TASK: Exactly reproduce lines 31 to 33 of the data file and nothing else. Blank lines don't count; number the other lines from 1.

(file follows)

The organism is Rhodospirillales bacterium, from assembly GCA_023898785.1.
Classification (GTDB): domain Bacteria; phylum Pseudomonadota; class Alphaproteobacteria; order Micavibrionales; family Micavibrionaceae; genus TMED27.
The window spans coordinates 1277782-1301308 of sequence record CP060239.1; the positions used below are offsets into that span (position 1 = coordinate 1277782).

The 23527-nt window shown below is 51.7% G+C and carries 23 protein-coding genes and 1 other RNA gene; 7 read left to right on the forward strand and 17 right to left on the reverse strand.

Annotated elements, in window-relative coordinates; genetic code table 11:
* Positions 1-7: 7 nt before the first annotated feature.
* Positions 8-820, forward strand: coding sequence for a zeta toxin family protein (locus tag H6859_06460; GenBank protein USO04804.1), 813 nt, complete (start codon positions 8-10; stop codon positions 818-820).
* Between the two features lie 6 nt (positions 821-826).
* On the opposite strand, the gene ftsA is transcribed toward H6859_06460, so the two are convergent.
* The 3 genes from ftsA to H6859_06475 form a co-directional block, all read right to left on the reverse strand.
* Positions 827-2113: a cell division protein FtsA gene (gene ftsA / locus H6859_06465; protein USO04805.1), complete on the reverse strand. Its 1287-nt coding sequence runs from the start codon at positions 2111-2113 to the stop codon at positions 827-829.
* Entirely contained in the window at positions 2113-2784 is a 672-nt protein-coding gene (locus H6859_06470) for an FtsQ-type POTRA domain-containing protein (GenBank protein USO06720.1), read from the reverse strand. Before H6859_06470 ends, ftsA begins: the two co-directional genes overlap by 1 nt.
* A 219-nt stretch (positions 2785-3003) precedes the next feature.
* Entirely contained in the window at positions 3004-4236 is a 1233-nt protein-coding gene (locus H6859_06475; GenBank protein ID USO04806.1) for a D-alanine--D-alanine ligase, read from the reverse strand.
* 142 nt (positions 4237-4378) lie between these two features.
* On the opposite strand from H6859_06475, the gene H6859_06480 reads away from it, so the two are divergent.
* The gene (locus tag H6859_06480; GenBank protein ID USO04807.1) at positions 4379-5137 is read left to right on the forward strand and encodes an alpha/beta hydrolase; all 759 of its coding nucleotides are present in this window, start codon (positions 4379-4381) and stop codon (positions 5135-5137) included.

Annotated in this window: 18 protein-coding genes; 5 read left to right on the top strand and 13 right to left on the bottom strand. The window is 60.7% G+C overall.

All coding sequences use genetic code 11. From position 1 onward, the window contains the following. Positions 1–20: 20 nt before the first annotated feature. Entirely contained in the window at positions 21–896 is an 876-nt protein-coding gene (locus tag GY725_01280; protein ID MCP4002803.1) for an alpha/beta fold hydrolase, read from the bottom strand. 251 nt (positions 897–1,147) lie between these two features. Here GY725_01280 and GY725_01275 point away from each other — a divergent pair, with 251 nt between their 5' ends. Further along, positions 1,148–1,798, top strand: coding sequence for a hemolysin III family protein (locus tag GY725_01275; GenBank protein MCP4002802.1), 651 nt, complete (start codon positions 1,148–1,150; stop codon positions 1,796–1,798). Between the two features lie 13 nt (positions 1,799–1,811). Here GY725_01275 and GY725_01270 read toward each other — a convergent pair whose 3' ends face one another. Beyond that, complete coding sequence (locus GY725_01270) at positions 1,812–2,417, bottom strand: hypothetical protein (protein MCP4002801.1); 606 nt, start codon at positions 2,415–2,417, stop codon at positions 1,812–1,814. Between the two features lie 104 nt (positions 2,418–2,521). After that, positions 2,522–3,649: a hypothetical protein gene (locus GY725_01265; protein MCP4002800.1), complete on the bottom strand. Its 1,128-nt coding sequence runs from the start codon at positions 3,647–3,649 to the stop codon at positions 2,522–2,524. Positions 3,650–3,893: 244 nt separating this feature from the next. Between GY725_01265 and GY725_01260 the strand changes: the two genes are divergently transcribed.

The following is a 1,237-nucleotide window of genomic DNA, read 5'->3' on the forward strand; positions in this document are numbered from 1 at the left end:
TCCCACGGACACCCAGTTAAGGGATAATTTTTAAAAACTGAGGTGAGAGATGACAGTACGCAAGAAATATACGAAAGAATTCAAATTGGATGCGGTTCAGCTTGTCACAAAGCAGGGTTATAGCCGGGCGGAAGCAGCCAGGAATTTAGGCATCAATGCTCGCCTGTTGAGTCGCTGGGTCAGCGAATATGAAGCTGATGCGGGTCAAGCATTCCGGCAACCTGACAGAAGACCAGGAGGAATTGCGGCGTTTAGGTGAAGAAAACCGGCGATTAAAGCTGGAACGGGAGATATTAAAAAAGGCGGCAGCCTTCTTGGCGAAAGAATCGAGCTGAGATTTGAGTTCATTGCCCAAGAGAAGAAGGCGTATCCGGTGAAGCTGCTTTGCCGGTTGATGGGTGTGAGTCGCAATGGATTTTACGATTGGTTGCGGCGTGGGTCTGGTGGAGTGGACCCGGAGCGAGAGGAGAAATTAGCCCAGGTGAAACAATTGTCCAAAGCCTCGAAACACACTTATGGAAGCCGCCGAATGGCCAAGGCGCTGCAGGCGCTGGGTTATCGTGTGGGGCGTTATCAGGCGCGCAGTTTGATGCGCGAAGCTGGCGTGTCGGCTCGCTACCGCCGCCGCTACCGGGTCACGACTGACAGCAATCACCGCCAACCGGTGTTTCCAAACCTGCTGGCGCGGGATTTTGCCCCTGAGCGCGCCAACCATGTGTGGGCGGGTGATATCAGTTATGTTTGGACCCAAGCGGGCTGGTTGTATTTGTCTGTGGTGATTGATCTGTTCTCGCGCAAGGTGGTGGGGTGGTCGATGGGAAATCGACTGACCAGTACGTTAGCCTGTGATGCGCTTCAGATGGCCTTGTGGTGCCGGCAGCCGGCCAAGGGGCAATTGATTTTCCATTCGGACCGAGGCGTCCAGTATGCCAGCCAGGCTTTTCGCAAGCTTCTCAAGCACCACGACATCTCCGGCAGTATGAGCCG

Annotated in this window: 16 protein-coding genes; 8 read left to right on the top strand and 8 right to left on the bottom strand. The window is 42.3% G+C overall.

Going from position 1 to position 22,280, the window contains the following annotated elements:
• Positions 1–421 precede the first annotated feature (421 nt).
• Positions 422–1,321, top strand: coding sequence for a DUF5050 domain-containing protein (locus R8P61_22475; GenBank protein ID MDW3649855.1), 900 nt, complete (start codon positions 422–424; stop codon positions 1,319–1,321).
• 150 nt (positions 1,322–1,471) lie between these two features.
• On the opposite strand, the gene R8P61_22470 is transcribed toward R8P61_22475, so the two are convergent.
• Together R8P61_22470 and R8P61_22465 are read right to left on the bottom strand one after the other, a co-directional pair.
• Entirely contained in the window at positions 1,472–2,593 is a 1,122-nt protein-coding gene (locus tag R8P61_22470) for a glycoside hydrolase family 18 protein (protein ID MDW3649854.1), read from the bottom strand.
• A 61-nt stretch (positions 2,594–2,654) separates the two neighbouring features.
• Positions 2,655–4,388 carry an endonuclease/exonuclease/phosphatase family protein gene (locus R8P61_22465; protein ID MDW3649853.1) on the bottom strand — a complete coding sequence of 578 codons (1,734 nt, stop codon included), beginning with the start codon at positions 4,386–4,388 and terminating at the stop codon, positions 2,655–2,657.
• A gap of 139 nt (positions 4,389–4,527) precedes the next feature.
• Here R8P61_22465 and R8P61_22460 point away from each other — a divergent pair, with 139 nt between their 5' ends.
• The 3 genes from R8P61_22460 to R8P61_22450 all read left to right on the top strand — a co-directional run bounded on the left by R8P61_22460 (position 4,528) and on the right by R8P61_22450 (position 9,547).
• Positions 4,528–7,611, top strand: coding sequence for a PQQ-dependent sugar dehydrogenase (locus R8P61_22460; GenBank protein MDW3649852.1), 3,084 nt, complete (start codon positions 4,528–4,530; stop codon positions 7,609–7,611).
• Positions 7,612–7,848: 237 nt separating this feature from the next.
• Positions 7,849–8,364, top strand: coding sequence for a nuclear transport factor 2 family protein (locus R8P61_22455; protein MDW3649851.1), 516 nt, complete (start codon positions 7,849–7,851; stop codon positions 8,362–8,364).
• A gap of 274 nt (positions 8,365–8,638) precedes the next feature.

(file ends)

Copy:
• Positions 2,655–4,388 carry an endonuclease/exonuclease/phosphatase family protein gene (locus R8P61_22465; protein ID MDW3649853.1) on the bottom strand — a complete coding sequence of 578 codons (1,734 nt, stop codon included), beginning with the start codon at positions 4,386–4,388 and terminating at the stop codon, positions 2,655–2,657.
• A gap of 139 nt (positions 4,389–4,527) precedes the next feature.
• Here R8P61_22465 and R8P61_22460 point away from each other — a divergent pair, with 139 nt between their 5' ends.